Grass Roots Nutrition: Sugar
Dear Holly – Is all sugar bad? How much is too much? -Lolly Pop
Dear Lolly Pop – Some sugars are naturally occurring in healthy foods, such as the lactose in milk or the fructose in fruit. The fiber, fat and protein in these fruits and dairy products helps to curb the rise in blood sugar.
In our processed food nation, we are also having way too much added sugar. Some sources are obvious, like in soda or candy. Too many, though, are sneaky, like the sugars in ketchup, spaghetti sauce, dried fruit, salad dressings, peanut butter, cereals, granola bars and some drinks.
Did you know that comparing spoonfuls of ketchup and ice-cream, the ketchup will have more sugar than the ice-cream?
When you look at a nutrition facts panel, you usually will see total grams of sugar per serving. One teaspoon of sugar equals four grams. Currently our food labels do not discriminate between added sugars and those naturally occurring in the product, but this may change with labeling reform. To be safe, it is best to check the ingredients. Take note, though, that sugar may have many different names – corn syrup, agave, honey, fructose, brown rice syrup, fruit juice concentrate are just a few pseudonyms you will come across.
The American Heart Association recommends we limit our added sugars:
– 3 teaspoons of added sugar for children
– 6 teaspoons of added sugar for women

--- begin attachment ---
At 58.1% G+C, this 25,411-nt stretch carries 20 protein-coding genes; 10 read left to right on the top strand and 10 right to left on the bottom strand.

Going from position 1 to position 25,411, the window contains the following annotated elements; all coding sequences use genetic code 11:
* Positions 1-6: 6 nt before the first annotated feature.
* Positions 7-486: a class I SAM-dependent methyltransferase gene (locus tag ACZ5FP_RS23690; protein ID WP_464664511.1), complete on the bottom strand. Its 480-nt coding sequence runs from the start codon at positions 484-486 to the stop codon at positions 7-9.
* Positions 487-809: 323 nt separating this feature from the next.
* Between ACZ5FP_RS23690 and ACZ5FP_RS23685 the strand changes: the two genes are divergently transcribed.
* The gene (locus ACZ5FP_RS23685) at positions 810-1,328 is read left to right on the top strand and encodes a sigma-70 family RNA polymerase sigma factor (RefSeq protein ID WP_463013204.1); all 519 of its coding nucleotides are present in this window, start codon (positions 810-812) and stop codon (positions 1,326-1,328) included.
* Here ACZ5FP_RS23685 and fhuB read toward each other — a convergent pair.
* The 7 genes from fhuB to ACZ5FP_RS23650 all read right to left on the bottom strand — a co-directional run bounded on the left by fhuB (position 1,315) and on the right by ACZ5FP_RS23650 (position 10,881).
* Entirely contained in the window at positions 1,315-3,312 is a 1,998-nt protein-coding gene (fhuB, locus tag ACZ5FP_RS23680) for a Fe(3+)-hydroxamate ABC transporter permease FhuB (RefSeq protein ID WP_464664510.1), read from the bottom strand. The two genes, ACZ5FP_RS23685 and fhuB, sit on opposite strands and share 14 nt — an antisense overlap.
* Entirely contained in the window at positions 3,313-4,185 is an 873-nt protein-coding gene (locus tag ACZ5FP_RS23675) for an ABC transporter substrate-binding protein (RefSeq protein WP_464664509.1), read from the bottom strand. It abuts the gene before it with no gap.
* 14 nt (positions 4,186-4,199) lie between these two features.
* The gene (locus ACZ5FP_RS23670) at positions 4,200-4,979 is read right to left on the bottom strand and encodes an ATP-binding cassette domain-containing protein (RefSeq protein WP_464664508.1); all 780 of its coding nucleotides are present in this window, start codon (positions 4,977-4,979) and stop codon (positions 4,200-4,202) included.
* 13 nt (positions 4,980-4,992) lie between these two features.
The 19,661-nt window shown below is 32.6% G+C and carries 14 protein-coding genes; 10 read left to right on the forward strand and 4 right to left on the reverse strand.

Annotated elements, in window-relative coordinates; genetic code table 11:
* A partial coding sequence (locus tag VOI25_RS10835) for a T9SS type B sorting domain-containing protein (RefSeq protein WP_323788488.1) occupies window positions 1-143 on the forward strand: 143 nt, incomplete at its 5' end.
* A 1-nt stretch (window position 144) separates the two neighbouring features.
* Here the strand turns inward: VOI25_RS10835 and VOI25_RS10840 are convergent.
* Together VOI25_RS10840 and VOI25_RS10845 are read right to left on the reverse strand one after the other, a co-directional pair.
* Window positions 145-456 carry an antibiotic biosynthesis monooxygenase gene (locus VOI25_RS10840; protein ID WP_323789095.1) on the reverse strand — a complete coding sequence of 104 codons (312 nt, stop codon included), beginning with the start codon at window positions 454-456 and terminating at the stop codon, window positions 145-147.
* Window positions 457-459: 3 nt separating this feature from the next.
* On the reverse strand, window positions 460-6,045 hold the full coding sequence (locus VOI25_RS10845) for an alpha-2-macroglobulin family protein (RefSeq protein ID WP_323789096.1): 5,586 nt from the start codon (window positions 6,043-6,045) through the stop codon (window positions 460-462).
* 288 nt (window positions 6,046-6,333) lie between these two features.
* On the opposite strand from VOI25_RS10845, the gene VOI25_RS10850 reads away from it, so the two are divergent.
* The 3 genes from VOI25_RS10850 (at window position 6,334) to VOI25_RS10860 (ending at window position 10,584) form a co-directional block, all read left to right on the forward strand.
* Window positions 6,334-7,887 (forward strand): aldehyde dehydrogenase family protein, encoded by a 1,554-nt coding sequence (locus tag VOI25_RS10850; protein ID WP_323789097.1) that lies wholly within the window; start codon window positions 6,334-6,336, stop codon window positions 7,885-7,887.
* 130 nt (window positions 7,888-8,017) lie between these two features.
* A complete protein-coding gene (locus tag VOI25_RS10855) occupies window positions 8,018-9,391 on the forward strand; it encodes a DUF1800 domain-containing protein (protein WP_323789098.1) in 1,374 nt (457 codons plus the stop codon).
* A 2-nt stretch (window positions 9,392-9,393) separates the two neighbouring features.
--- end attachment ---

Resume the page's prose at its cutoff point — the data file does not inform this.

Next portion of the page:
– 9 teaspoons of added sugar for men
Try to use honey and maple syrup when sweetening your foods. While some advocates claim these choices are healthier, nutritionally they are about the same. What I like is that they are available locally. And, because they cost significantly more than table sugar, it makes you consider if you really need it before using.
It seems that for some people, the more sugar you have the more you want. It also seems like our tongue calibrates to our usual level of sugar. When I was in college I drank a lot of diet soda, a habit I later ditched. When I was drinking a lot of those artificially sweetened drinks, I tried berry seltzer and was horrified at the bland taste. My tastes buds were ramped up! After I kicked the diet soda to the curb and reduced my sugar intake, seltzer tasted great! So while we are all predisposed to like sweet and salty foods and drinks, how sweet or how salty we like things to be is relative to our usual “level.”
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What’s your question for Holly? Send them to email@example.com. For more information and to make an appointment to work on your goals, visit Grass Roots Nutrition, LLC and BrideBod, owned by me, Holly Larson, a Registered Dietitian. Visit me online at hollylarsonrd.com and follow us on Facebook. Have a delicious, healthy day!